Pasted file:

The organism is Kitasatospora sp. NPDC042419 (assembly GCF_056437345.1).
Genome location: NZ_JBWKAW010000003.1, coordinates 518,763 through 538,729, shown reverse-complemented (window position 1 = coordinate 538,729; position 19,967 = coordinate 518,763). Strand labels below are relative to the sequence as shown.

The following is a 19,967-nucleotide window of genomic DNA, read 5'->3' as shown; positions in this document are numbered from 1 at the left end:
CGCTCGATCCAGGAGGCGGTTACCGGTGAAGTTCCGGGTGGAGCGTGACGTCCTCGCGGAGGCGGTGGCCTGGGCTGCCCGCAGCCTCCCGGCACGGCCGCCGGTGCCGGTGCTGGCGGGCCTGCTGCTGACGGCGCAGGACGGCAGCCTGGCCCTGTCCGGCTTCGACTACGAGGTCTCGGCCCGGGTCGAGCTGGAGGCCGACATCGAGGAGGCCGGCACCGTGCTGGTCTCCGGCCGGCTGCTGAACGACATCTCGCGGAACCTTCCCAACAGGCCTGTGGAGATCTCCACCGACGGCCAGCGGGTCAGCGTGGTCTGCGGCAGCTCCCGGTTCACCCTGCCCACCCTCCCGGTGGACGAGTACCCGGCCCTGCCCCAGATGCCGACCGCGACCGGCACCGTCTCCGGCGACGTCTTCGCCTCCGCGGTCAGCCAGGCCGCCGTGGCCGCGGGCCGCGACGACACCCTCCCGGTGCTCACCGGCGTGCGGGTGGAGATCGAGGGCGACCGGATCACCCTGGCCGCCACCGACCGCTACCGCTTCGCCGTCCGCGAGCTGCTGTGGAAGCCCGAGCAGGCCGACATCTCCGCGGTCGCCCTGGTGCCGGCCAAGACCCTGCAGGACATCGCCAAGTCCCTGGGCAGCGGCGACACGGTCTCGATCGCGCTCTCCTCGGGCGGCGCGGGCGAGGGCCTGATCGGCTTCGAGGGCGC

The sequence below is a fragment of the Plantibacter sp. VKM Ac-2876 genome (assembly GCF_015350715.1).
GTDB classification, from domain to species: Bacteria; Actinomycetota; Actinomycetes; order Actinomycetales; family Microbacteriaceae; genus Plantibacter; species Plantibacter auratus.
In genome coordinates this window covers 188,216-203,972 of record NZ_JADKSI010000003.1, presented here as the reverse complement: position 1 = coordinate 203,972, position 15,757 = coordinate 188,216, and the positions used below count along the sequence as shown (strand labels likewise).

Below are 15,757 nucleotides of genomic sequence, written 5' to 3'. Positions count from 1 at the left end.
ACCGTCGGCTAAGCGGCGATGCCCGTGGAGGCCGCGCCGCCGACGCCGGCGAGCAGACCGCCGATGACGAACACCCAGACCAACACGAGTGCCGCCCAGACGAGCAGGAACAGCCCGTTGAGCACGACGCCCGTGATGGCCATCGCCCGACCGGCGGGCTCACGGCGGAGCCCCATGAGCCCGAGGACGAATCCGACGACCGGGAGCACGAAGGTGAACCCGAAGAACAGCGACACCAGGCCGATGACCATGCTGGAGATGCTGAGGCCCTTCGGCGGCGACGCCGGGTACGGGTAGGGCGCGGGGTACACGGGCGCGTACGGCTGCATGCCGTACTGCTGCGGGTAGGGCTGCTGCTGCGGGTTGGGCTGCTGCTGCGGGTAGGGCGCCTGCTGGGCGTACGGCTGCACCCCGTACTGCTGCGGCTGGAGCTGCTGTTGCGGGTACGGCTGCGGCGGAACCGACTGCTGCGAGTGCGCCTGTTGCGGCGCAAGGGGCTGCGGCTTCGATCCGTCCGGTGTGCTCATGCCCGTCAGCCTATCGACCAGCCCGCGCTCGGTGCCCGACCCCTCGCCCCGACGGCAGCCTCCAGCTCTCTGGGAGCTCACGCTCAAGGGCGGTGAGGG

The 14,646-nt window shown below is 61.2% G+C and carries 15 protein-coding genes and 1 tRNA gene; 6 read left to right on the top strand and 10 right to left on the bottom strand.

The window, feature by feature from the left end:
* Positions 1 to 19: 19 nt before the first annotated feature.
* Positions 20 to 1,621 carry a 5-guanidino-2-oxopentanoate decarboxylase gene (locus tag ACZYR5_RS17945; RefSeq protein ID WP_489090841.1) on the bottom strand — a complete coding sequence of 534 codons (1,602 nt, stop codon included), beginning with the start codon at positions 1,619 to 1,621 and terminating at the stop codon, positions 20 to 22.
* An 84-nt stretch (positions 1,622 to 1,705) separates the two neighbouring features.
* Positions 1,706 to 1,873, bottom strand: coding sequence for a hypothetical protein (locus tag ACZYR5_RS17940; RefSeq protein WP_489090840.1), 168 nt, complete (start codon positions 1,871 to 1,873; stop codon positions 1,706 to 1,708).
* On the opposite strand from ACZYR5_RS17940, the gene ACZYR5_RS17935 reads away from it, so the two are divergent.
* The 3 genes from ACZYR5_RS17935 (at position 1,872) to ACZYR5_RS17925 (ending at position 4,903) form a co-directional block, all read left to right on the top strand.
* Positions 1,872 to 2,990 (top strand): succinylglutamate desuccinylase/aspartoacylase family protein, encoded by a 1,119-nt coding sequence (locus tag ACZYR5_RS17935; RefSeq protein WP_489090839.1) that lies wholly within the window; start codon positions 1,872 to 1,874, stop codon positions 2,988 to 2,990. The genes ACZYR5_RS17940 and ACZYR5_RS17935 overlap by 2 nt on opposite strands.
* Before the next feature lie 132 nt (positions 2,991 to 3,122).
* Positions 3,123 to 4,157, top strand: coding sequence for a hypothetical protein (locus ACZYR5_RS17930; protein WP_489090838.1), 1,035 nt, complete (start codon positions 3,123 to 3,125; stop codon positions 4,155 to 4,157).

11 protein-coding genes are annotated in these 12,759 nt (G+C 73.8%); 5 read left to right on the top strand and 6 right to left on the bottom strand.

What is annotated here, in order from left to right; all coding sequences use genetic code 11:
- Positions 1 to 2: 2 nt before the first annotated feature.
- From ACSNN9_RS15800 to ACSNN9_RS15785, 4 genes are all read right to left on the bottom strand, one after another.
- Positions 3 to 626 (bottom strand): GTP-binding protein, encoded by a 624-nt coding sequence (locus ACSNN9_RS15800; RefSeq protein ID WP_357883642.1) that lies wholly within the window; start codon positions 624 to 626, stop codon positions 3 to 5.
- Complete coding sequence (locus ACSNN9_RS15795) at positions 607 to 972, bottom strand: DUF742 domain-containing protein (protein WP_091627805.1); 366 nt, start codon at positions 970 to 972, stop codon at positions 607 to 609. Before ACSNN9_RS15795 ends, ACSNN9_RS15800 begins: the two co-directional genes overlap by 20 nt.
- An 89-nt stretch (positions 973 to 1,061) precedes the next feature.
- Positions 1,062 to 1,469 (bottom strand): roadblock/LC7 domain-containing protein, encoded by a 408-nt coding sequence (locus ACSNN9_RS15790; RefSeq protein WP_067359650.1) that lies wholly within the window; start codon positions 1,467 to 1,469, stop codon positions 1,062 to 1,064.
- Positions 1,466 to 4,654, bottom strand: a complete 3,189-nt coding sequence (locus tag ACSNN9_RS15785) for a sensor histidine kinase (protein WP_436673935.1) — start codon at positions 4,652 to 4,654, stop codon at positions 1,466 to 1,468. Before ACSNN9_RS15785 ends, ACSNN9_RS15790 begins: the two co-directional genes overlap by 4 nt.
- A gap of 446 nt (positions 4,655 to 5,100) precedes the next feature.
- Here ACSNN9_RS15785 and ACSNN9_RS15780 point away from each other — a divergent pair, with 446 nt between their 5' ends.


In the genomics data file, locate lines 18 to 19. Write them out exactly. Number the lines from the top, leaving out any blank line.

* Positions 1,872 to 2,990 (top strand): succinylglutamate desuccinylase/aspartoacylase family protein, encoded by a 1,119-nt coding sequence (locus tag ACZYR5_RS17935; RefSeq protein WP_489090839.1) that lies wholly within the window; start codon positions 1,872 to 1,874, stop codon positions 2,988 to 2,990. The genes ACZYR5_RS17940 and ACZYR5_RS17935 overlap by 2 nt on opposite strands.
* Before the next feature lie 132 nt (positions 2,991 to 3,122).